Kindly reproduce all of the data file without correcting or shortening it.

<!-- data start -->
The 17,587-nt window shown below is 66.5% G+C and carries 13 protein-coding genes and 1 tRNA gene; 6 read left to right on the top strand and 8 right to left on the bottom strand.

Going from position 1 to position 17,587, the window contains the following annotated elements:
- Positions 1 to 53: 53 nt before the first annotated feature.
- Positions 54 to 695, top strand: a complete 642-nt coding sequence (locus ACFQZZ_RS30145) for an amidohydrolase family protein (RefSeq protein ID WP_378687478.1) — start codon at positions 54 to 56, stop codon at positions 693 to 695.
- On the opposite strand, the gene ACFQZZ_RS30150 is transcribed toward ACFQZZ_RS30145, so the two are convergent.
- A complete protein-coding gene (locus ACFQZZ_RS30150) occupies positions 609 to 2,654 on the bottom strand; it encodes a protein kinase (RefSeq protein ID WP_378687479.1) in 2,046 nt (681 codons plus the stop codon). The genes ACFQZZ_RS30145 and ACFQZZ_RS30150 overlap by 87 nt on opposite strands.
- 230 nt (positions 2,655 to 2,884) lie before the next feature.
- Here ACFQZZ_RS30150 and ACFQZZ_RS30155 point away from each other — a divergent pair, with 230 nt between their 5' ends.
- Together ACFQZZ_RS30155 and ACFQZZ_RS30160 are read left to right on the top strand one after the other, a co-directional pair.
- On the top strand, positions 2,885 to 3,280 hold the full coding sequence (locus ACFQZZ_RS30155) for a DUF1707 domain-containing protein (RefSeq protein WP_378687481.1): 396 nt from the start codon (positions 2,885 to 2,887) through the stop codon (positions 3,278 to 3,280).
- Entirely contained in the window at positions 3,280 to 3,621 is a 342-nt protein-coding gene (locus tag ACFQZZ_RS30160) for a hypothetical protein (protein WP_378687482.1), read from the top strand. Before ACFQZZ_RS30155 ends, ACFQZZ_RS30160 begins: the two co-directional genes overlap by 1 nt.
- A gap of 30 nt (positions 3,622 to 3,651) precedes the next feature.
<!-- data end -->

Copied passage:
The 17,587-nt window shown below is 66.5% G+C and carries 13 protein-coding genes and 1 tRNA gene; 6 read left to right on the top strand and 8 right to left on the bottom strand.

Going from position 1 to position 17,587, the window contains the following annotated elements:
- Positions 1 to 53: 53 nt before the first annotated feature.
- Positions 54 to 695, top strand: a complete 642-nt coding sequence (locus ACFQZZ_RS30145) for an amidohydrolase family protein (RefSeq protein ID WP_378687478.1) — start codon at positions 54 to 56, stop codon at positions 693 to 695.
- On the opposite strand, the gene ACFQZZ_RS30150 is transcribed toward ACFQZZ_RS30145, so the two are convergent.
- A complete protein-coding gene (locus ACFQZZ_RS30150) occupies positions 609 to 2,654 on the bottom strand; it encodes a protein kinase (RefSeq protein ID WP_378687479.1) in 2,046 nt (681 codons plus the stop codon). The genes ACFQZZ_RS30145 and ACFQZZ_RS30150 overlap by 87 nt on opposite strands.
- 230 nt (positions 2,655 to 2,884) lie before the next feature.
- Here ACFQZZ_RS30150 and ACFQZZ_RS30155 point away from each other — a divergent pair, with 230 nt between their 5' ends.
- Together ACFQZZ_RS30155 and ACFQZZ_RS30160 are read left to right on the top strand one after the other, a co-directional pair.
- On the top strand, positions 2,885 to 3,280 hold the full coding sequence (locus ACFQZZ_RS30155) for a DUF1707 domain-containing protein (RefSeq protein WP_378687481.1): 396 nt from the start codon (positions 2,885 to 2,887) through the stop codon (positions 3,278 to 3,280).
- Entirely contained in the window at positions 3,280 to 3,621 is a 342-nt protein-coding gene (locus tag ACFQZZ_RS30160) for a hypothetical protein (protein WP_378687482.1), read from the top strand. Before ACFQZZ_RS30155 ends, ACFQZZ_RS30160 begins: the two co-directional genes overlap by 1 nt.
- A gap of 30 nt (positions 3,622 to 3,651) precedes the next feature.